Sun, 05/27/2012 - 08:53 | 2466942 CPL
CPL's picture

B grade stock?

 

Y U No A+ Grade?

Sun, 05/27/2012 - 14:21 | 2467377 thismonkeydoesn...
thismonkeydoesnotdance's picture

+1000000000000

Sat, 05/26/2012 - 23:38 | 2466537 NeedleDickTheBu...
NeedleDickTheBugFucker's picture

Done in way that was orderly, fair, well-communicated....

The question is to whom?

Sun, 05/27/2012 - 03:28 | 2466789 urbanelf
urbanelf's picture

Prisoner #2466537 will stop asking questions.

Sun, 05/27/2012 - 11:20 | 2467094 Matt
Matt's picture

It all depends on who and how the words are defined. Fairness, especially, is in the eye of the beholder.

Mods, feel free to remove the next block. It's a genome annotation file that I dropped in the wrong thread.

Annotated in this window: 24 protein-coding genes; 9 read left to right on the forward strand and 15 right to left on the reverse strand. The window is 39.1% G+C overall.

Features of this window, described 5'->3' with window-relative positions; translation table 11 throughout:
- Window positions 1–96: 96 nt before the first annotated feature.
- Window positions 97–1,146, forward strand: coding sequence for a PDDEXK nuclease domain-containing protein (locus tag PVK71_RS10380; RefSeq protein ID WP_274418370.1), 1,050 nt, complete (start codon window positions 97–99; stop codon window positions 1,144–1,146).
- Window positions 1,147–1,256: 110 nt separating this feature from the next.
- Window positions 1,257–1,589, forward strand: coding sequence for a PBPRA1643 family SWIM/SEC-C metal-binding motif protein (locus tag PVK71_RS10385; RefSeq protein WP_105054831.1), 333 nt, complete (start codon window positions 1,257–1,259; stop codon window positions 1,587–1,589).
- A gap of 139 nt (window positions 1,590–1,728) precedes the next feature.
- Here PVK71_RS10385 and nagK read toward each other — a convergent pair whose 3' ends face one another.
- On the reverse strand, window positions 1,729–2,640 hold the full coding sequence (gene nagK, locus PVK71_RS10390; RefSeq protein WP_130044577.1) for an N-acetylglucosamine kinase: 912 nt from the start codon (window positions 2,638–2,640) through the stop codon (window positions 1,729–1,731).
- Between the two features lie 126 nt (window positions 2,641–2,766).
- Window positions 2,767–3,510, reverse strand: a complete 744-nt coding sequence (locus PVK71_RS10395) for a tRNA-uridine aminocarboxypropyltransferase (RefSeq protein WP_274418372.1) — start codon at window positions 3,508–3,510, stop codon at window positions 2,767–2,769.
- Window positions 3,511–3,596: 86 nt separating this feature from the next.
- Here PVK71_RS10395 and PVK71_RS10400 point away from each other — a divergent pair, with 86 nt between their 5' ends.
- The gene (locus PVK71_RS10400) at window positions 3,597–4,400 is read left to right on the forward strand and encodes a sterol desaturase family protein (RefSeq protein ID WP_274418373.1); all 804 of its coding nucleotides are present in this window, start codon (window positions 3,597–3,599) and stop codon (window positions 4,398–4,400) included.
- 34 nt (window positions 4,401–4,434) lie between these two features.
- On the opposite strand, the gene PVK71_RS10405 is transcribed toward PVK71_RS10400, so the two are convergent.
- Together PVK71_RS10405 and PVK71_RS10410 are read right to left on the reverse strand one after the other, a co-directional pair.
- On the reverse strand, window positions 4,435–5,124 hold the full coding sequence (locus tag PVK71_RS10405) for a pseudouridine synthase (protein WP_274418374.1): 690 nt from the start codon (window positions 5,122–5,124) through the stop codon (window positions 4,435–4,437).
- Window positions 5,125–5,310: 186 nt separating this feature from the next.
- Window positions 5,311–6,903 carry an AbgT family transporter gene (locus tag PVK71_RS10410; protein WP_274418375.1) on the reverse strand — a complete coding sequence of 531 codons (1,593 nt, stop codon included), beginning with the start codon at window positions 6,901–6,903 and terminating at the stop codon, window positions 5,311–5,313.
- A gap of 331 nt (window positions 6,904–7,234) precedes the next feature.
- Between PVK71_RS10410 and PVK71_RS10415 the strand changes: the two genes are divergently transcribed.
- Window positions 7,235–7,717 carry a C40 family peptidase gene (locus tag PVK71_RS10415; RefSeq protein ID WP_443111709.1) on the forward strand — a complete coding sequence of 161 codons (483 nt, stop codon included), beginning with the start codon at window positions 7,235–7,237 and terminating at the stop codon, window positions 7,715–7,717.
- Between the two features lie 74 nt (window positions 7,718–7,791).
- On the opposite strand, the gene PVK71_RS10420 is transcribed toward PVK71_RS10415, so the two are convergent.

Besides, other than that whole "giving lower revenue guidence to select institutional investors" thing, most of the blame goes to the HFT algos, right?

Sun, 05/27/2012 - 12:46 | 2467247 dizzyfingers
dizzyfingers's picture

Matt: "It all depends on who and how the words are defined. Fairness, especially, is in the eye of the beholder."

Bubba-speak?

Sat, 05/26/2012 - 22:39 | 2466546 JackT
JackT's picture

People can only blame themselves, even though they will scapegoat anyone they can.

Sun, 05/27/2012 - 00:35 | 2466698 mendigo
mendigo's picture

I think the client here was FB et al.

Seems to me that MS pretty much nailed it for the client.

The valuation was never there.

Folks need to get real.

Sat, 05/26/2012 - 22:52 | 2466552 guinea
guinea's picture